Over the next few weeks, as the American invasion continued its press toward Baghdad, Neuhaus's temper would flare again and again, sparked by what he viewed as the defeatist coverage of the war in the New York Times. The Times had been a constant source of annoyance, and an inspiration for several snide remarks in nearly every one of his monthly magazine columns, for many years. Not only was its influence unmatched by any other media outlet, but its reporting and editorial outlook perfectly expressed the elitist, secularist ideology that his own movement had been conjured to oppose. But now, perhaps egged on by several right-wing websites that had made a habit of accusing the paper of treason on a daily basis, he insisted that the bias in the Times's coverage of the war was unprecedented. Each day Neuhaus entered the First Things office in a foul mood, threatening to cancel his subscription to the paper and fuming about the latest front-page story to imply that the war was already on the verge of becoming a quagmire. "Two weeks in and they're already calling it Vietnam!" Neuhaus considered it indefensible to draw even the most casual comparison between the invasion of Iraq and America's ill-fated war in Southeast Asia.
These outbursts would stop very soon, replaced by pride and satisfaction as American troops entered Baghdad in early April nearly without a fight. Within days, Neuhaus's mood swung from defensive to euphoric, eventually leading him to give in to the temptation to gloat. At the May meeting of the First Things editorial board, just days after President Bush declared "Mission Accomplished" from the deck of an aircraft carrier, Neuhaus and Weigel invariably spoke of the war in the past tense and expressed open admiration for the manifest skill of the Bush administration in waging such an overwhelmingly successful military campaign. When questioned by a skeptical participant in the meeting about whether it was sensible for the nation's leaders to continue to craft policy under the assumption that all goods -- the good of the United States at home and abroad, the good of the Iraqi people, the good of Israel, the good of Europe, and the good of the entire world -- were compatible with one another, Neuhaus tersely replied that "it may very well be God's will that all good things do go together at this moment in history."
Adopting a similarly triumphant tone in his column for the August/September issue of First Things, Neuhaus confidently asserted that critics of the war had been "abysmally wrong on almost every point" -- a fact that needed to be "clearly established on the public record" so that their concerns could be easily dismissed in the run-up to whatever military campaign might follow the liberation of Iraq. That American troops had thus far failed to find stockpiles of weapons of mass destruction was, he admitted, "troubling." Yet this (temporary) failure did not for a moment raise "questions about the liberation of Iraq." On the contrary, the invasion had been so successful -- above all in combining military potency with precision targeting of weapons, thus keeping civilian casualties to a minimum -- that the time had come to rethink a crucial aspect of the just war tradition. In future conflicts, Neuhaus suggested, it might become possible to conceive of "military action in terms not of the last resort but of the best resort."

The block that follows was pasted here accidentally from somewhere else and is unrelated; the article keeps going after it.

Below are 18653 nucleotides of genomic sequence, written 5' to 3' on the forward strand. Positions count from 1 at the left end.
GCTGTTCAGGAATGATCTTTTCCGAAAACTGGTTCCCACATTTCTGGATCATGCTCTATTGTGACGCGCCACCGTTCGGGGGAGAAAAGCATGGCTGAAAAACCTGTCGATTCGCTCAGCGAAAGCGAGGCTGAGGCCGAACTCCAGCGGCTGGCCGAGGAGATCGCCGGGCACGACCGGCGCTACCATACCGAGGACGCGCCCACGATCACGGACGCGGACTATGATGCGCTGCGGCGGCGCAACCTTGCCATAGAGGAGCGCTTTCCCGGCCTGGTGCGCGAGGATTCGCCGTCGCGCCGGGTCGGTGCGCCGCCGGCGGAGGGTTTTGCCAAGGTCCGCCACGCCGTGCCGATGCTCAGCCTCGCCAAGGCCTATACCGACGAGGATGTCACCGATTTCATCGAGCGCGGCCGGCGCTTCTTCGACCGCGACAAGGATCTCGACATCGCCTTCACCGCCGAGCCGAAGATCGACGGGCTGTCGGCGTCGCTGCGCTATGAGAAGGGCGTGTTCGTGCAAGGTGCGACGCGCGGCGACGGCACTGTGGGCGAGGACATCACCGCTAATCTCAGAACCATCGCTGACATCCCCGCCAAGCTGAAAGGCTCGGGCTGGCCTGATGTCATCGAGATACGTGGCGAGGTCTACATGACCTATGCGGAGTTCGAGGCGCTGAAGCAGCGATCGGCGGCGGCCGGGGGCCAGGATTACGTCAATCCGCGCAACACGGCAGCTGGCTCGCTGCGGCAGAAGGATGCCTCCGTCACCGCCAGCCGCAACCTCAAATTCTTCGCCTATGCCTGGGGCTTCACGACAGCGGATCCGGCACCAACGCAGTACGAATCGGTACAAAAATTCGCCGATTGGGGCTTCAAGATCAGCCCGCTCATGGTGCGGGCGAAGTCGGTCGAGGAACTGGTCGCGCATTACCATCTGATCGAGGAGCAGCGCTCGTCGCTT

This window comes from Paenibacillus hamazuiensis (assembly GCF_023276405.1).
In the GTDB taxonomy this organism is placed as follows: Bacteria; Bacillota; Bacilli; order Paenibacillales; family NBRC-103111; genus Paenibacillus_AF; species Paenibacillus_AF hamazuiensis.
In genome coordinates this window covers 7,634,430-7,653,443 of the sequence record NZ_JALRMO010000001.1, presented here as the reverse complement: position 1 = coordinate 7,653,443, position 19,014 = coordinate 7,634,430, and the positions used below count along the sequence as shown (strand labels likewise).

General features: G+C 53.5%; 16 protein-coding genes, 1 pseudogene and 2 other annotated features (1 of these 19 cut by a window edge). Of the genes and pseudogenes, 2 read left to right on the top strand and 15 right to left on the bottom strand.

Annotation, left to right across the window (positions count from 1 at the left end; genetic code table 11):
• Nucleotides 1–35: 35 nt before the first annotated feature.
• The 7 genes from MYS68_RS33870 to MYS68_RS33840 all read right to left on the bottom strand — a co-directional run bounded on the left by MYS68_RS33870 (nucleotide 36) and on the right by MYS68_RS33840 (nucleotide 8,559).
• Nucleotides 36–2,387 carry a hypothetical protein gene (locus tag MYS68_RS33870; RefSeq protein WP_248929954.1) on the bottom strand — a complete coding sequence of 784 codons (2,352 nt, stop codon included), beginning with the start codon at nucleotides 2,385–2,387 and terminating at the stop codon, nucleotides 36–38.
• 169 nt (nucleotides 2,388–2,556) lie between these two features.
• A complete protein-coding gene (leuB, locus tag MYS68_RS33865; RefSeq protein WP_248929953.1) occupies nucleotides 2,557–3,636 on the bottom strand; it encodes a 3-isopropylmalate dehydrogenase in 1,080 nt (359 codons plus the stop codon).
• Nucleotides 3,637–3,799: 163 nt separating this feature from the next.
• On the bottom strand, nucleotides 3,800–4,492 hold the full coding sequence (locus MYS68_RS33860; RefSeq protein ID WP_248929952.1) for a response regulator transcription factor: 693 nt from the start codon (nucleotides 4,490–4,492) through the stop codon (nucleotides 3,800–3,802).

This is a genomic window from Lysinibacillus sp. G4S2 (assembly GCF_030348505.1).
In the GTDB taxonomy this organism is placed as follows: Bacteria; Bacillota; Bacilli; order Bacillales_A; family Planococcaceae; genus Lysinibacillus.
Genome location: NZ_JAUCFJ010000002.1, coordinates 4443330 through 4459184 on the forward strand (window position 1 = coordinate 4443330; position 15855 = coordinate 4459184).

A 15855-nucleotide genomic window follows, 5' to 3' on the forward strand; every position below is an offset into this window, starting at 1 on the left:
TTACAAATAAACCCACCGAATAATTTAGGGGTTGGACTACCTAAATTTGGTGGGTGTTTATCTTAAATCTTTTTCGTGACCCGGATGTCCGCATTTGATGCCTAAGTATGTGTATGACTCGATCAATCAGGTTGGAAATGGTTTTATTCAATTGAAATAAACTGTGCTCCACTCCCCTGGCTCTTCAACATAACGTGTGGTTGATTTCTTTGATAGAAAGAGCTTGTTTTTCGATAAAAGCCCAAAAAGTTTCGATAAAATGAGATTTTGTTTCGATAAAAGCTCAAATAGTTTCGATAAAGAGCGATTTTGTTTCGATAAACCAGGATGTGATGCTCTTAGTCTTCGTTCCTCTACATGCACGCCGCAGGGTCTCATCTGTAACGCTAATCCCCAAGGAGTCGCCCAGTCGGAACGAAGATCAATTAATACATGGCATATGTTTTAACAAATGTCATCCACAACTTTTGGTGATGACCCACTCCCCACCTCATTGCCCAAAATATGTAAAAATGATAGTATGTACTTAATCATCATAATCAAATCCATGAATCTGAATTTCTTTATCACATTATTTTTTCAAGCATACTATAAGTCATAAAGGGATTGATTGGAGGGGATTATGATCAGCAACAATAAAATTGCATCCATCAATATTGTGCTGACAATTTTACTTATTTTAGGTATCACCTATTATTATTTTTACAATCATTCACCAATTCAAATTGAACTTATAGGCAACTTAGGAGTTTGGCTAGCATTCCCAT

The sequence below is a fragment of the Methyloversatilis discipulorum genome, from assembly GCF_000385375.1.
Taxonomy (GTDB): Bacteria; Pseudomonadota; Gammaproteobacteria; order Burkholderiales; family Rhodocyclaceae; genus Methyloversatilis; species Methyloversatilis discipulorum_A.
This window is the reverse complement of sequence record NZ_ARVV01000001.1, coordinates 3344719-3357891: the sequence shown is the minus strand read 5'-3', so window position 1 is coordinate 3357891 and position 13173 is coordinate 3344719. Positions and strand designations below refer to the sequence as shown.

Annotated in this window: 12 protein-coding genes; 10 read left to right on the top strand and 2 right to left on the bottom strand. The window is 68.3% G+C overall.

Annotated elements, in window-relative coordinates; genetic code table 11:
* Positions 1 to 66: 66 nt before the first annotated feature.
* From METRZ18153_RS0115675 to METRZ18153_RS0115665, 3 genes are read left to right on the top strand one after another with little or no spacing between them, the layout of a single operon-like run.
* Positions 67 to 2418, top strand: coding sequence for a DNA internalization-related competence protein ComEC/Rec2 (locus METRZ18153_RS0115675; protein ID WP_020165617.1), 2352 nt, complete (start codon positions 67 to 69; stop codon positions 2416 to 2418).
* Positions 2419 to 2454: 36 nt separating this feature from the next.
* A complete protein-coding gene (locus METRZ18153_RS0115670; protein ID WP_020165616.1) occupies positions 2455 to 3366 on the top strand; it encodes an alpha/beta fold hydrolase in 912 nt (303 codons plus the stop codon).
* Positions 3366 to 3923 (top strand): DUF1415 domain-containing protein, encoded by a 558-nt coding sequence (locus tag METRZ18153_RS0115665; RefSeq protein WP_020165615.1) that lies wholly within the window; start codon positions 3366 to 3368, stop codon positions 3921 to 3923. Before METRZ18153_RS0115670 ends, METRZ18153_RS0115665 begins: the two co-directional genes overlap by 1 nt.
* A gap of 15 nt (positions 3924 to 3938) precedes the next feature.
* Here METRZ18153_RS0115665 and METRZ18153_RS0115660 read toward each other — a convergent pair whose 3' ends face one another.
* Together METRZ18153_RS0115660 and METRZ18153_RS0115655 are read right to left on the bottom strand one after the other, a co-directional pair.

Neuhaus would not mention Iraq again in the pages of the magazine for over a year, as the hunt for chemical, biological, and nuclear weapons dragged on and conditions under the American occupation at first failed to improve and then began to deteriorate. It took many months for Neuhaus and the other theocons to acknowledge the truth of the situation, even in private. By this point, they were relying almost entirely on conservative opinion journals, editorial pages, and White House memoranda for their information, and these sources naturally went out of their way to highlight the little good news emerging from Iraq while attributing the seemingly endless stream of bad news in the mainstream media to liberal bias.
As the months passed and the number of insurgent attacks on American forces and Iraqi civilians multiplied, theocon confidence began to waver. Yet there was little they thought they could do about the situation. Bush was heading into an election year, and they still considered the administration's domestic agenda to be far more crucial to their plans than the progress of the war; criticism of the president or members of his cabinet, which would only weaken him politically and antagonize theocon contacts in the White House, was therefore unthinkable. Although Neuhaus's spirits were buoyed after a May 2004 meeting at the White House during which the president appeared calm and confident about the situation in Iraq, the effect was temporary.